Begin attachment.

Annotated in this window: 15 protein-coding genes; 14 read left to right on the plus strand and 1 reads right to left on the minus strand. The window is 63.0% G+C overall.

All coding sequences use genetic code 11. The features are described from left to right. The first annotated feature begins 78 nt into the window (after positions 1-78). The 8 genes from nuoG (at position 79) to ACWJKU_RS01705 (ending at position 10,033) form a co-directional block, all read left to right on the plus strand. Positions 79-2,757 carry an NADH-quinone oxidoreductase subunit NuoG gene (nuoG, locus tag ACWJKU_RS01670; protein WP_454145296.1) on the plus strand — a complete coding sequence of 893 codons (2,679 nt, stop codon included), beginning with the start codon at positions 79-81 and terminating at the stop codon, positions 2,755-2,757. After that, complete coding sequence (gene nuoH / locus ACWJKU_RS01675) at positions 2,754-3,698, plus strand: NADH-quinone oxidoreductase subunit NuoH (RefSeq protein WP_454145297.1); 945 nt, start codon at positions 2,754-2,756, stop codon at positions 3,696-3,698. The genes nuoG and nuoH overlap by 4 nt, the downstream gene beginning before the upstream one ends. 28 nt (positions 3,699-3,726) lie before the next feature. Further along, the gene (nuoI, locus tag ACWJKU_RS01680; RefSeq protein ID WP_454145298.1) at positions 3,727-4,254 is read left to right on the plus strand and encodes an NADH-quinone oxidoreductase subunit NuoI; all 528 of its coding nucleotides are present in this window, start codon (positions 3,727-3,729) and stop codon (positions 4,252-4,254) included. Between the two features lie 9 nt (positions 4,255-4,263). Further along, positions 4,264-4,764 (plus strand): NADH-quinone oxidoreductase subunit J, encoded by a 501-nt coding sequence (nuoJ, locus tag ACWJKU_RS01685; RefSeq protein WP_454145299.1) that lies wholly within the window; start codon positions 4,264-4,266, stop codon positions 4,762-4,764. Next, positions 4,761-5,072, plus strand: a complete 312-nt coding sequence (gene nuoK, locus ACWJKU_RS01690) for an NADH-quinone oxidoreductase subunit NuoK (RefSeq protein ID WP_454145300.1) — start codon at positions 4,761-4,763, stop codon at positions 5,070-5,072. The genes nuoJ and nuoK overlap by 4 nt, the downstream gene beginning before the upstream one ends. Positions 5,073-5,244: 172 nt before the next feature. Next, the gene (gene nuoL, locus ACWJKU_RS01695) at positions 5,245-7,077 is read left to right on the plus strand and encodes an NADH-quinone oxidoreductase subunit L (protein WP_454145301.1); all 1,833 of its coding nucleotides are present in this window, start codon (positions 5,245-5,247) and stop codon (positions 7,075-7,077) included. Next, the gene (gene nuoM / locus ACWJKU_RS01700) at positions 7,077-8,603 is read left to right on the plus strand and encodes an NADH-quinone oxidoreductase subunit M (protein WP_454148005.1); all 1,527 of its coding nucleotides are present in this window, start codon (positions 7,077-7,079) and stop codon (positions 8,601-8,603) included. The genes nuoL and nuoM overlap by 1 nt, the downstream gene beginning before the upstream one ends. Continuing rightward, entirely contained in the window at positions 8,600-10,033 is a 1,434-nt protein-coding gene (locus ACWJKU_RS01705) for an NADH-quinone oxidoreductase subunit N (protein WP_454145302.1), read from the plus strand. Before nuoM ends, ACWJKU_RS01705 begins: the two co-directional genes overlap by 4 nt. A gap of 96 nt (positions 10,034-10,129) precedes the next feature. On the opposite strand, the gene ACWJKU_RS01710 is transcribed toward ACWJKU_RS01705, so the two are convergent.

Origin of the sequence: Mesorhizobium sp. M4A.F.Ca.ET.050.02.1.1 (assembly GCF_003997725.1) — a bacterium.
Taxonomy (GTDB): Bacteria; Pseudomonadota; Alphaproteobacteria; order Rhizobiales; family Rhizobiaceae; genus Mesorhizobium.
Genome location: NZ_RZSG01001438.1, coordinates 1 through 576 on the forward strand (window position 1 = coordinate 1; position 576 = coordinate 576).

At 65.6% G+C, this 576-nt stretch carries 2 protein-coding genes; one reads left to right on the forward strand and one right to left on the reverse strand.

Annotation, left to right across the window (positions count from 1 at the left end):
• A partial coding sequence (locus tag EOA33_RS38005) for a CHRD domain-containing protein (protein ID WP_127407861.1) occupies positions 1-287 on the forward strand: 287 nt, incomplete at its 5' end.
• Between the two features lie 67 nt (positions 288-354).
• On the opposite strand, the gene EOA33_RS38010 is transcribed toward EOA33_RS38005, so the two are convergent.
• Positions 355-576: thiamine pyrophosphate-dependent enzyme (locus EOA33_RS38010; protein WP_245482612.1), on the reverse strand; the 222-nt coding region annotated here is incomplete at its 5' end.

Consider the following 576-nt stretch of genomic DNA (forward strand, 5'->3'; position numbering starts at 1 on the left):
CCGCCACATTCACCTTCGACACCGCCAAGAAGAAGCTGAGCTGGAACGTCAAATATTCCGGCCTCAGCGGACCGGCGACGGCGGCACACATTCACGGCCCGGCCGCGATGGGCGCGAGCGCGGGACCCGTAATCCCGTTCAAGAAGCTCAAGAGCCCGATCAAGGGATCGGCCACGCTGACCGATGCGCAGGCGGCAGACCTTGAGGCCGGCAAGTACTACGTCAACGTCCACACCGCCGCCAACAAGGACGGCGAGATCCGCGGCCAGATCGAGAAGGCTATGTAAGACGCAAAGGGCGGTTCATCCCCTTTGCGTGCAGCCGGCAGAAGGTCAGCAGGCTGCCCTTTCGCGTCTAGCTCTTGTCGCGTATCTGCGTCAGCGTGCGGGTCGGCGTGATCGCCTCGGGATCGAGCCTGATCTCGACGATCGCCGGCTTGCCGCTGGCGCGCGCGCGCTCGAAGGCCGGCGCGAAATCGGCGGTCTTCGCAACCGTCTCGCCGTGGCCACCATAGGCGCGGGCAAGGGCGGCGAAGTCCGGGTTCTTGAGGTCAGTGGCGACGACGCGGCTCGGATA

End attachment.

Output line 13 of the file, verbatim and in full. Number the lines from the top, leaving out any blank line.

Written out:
CCGCCACATTCACCTTCGACACCGCCAAGAAGAAGCTGAGCTGGAACGTCAAATATTCCGGCCTCAGCGGACCGGCGACGGCGGCACACATTCACGGCCCGGCCGCGATGGGCGCGAGCGCGGGACCCGTAATCCCGTTCAAGAAGCTCAAGAGCCCGATCAAGGGATCGGCCACGCTGACCGATGCGCAGGCGGCAGACCTTGAGGCCGGCAAGTACTACGTCAACGTCCACACCGCCGCCAACAAGGACGGCGAGATCCGCGGCCAGATCGAGAAGGCTATGTAAGACGCAAAGGGCGGTTCATCCCCTTTGCGTGCAGCCGGCAGAAGGTCAGCAGGCTGCCCTTTCGCGTCTAGCTCTTGTCGCGTATCTGCGTCAGCGTGCGGGTCGGCGTGATCGCCTCGGGATCGAGCCTGATCTCGACGATCGCCGGCTTGCCGCTGGCGCGCGCGCGCTCGAAGGCCGGCGCGAAATCGGCGGTCTTCGCAACCGTCTCGCCGTGGCCACCATAGGCGCGGGCAAGGGCGGCGAAGTCCGGGTTCTTGAGGTCAGTGGCGACGACGCGGCTCGGATA